A homeowners association manager must be able to wear many hats to be successful. The HOA manager often serves as a pillar for your HOA and offers critical assistance to the board. As such, it’s important to choose an HOA manager that demonstrates specific qualities and skills while managing your community.
First of all, it’s important to know the difference between an HOA manager and a property manager. Many people use these terms interchangeably, though there are clear distinctions between them.
An HOA manager or HOA management company helps homeowners associations run their community. In contrast, a property manager or property management company manages rental property that belongs to an individual or corporation. Sometimes, people will refer to an HOA manager as an HOA property manager.
What do HOA management companies do? An HOA manager or management company bears many responsibilities such as overseeing day-to-day operations and the general management of the community.
Homeowners associations are led by a set of leaders known as the board of directors. Board members, though, don’t always have the time or skills necessary to perform management tasks. For this reason, many associations hire an HOA management company or manager for assistance.
Keep in mind that not all companies offer the same services. The exact HOA management company responsibilities will depend on the agreed-upon services stipulated in the management contract. Though, typical HOA property management company responsibilities do include but are not limited to the following:
Are HOA managers and HOA management companies one and the same? Although they do have the same responsibilities, HOA management companies are firms that provide management services to homeowners associations. On the other hand, HOA managers are the actual people associations deal with.
When you hire an HOA management company, they will typically assign an HOA manager to your community. After all, you can’t work with a faceless corporation. It’s also unrealistic to have different point persons for different management tasks. An HOA manager will oversee the community’s operations, support the board, and act as a liaison between you and the management company.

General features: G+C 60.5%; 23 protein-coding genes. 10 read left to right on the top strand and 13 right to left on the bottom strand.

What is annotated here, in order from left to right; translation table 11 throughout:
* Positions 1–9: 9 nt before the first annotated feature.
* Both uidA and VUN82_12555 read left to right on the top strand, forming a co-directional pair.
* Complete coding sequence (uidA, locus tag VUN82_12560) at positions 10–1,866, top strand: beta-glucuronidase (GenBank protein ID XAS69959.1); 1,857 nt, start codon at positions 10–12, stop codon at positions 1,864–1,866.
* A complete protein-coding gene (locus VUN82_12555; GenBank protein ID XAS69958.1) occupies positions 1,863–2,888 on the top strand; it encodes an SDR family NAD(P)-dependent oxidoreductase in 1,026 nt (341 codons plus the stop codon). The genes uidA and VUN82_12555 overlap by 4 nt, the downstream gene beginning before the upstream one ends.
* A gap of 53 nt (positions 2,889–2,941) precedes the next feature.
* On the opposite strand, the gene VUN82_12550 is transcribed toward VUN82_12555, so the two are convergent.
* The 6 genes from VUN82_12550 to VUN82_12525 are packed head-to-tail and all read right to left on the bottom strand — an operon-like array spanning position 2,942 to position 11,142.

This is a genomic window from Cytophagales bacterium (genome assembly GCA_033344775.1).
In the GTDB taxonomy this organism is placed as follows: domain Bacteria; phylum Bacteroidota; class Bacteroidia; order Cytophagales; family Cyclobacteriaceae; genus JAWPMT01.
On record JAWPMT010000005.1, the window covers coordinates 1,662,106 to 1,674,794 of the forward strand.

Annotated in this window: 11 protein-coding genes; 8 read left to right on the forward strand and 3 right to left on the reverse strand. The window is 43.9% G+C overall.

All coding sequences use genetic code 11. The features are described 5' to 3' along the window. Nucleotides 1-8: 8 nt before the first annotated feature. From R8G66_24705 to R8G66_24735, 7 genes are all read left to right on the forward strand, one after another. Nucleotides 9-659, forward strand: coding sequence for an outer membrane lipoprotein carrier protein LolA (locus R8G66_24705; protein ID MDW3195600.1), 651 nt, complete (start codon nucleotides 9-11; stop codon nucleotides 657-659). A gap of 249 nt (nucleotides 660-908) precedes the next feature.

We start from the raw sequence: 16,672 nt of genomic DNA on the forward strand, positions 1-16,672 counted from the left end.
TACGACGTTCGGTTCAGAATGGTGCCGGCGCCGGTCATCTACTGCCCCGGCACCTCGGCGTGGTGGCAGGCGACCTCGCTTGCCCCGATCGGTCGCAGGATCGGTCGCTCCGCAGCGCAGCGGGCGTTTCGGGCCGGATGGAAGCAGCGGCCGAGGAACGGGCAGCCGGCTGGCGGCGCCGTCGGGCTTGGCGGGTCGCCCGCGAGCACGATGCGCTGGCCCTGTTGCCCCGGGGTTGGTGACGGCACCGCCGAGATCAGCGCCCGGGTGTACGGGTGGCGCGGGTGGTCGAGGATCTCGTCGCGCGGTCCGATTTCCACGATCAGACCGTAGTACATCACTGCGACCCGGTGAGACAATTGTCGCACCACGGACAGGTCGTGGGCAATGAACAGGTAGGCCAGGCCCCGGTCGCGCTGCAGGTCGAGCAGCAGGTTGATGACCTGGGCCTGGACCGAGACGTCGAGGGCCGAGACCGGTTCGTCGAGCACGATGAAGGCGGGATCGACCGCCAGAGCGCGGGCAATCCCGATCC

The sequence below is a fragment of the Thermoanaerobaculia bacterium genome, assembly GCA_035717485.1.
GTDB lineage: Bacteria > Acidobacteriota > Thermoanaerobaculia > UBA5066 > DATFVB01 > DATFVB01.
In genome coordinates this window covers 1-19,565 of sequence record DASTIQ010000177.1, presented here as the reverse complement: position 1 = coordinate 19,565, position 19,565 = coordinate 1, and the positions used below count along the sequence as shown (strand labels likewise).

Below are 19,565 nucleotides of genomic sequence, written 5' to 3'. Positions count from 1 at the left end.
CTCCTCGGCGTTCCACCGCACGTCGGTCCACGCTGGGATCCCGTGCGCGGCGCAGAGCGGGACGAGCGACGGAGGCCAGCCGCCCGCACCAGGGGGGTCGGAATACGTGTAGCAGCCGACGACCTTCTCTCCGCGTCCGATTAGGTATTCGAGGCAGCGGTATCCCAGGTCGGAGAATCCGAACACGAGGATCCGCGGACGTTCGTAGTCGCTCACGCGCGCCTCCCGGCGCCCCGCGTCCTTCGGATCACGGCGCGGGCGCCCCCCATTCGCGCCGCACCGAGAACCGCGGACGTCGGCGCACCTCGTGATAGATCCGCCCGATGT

How do you know that you have a good HOA manager? One way is to see if they make an effort to go beyond the HOA property manager job description. This shows that they truly care for your community and aren’t just doing the bare minimum. Here are other important qualities of an HOA manager.
What makes a good HOA manager? A good HOA manager must be confident enough to voice their opinions and not let others step over them. Some board members will be very opinionated, and the manager should know how to respond to them in a helpful and constructive way. A manager should be able to act as your HOA’s leader.
There may be times when an angry resident will resort to yelling or treating your manager poorly, but a good manager will remain professional in any situation.
They won’t show hurt or frustration, as that can only escalate the situation. You want an HOA manager that can handle these tense circumstances calmly. A manager with conflict resolution skills is a plus, too, since they will be able to resolve issues without needing legal interventions.
Communication is key, especially when it comes to community association management. The manager communicates daily with your board, residents, and vendors, so they will need to be able to properly respond to others and clearly articulate what they are thinking.
This one might seem obvious, but an HOA manager should be well-versed in the workings of your HOA and its rules and regulations. This includes staying up-to-date on federal and state laws regarding HOA communities, which is so important for ensuring the HOA is running according to the law.